The New South Wales Opposition has confirmed that if it wins the election it will divert $2.4bn in funding for Sydneyâs Parramatta-Epping rail link to other rail projects including the South West and North West rail links.
By Jennifer Perry
Opposition treasury spokesman Mike Baird last week said if the coalition won the upcoming state election it would devote state funds to the South West and North West rail links and attempt to persuade the Federal Government to do the same.
Baird also reportedly pledged to defer Sydney’s Western Express or City Relief line – which would transport commuters between Sydney’s west to the CBD -as part of the $2.4bn in spending cuts.
During the federal election campaign last year, Prime Minister Julia Gillard and NSW premier Kristina Keneally announced $2.6bn in joint funding for the ill-fated Parramatta-Epping rail link, a move that was criticised because of a lack of planning. It failed to make it onto Infrastructure Australia’s (IA) second National Infrastructure Priorities report and was not allocated funding in the NSW Government’s 10-year transport plan, released last year.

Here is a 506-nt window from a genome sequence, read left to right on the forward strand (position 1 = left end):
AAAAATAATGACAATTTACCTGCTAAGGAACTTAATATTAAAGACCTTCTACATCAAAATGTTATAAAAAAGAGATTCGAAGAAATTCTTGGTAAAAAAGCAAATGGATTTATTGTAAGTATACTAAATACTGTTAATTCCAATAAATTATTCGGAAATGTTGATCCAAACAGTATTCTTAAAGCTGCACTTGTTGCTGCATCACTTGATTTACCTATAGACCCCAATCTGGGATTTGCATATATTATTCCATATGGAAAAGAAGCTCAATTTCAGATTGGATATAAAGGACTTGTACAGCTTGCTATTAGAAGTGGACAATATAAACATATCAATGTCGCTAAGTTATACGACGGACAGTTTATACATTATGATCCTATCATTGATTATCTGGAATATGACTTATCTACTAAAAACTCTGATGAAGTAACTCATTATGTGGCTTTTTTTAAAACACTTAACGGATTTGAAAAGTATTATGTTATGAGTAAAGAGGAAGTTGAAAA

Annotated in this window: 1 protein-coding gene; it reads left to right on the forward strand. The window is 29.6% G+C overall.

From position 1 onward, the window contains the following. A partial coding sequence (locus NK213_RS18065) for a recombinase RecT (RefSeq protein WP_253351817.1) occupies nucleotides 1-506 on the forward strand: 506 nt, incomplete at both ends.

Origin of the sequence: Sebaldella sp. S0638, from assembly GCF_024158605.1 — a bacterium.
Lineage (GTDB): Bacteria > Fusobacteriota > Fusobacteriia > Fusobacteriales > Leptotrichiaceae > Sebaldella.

Transport and infrastructure minister Anthony Albanese reportedly said that the government was “absolutely committed” to building the Parramatta-Epping rail link and the government would not renegotiate its commitments.
A spokesperson for the Opposition told Rail Express that it was not axing the Epping-Parramatta rail link and City Relief line (Western Express) as some media reports suggested.
"We are merely saying that the $2.6bn in funds should be diverted to the South West and North West rail links,” the spokesman said.
Opposition transport minister Gladys Berejiklian said during the government’s 16 years in office it had not delivered one new rail line in full.
“Under Labor’s original plans, the North West rail link should have been up and running last year. Labor didn’t deliver, just like Labor won’t deliver its so-called Western Express – which in reality is the City Relief Line – a tunnel between Wynyard and Redfern,” Berejiklian said.
The Sydney Morning Herald’s Public Transport Inquiry’s final report placed the North West rail link as one of Sydney’s highest transport priorities, with a second harbour crossing essential to getting both the North West and South West rail links up and running.
South West and North West Sydney are “population growth centres”, yet are not currently served by trains.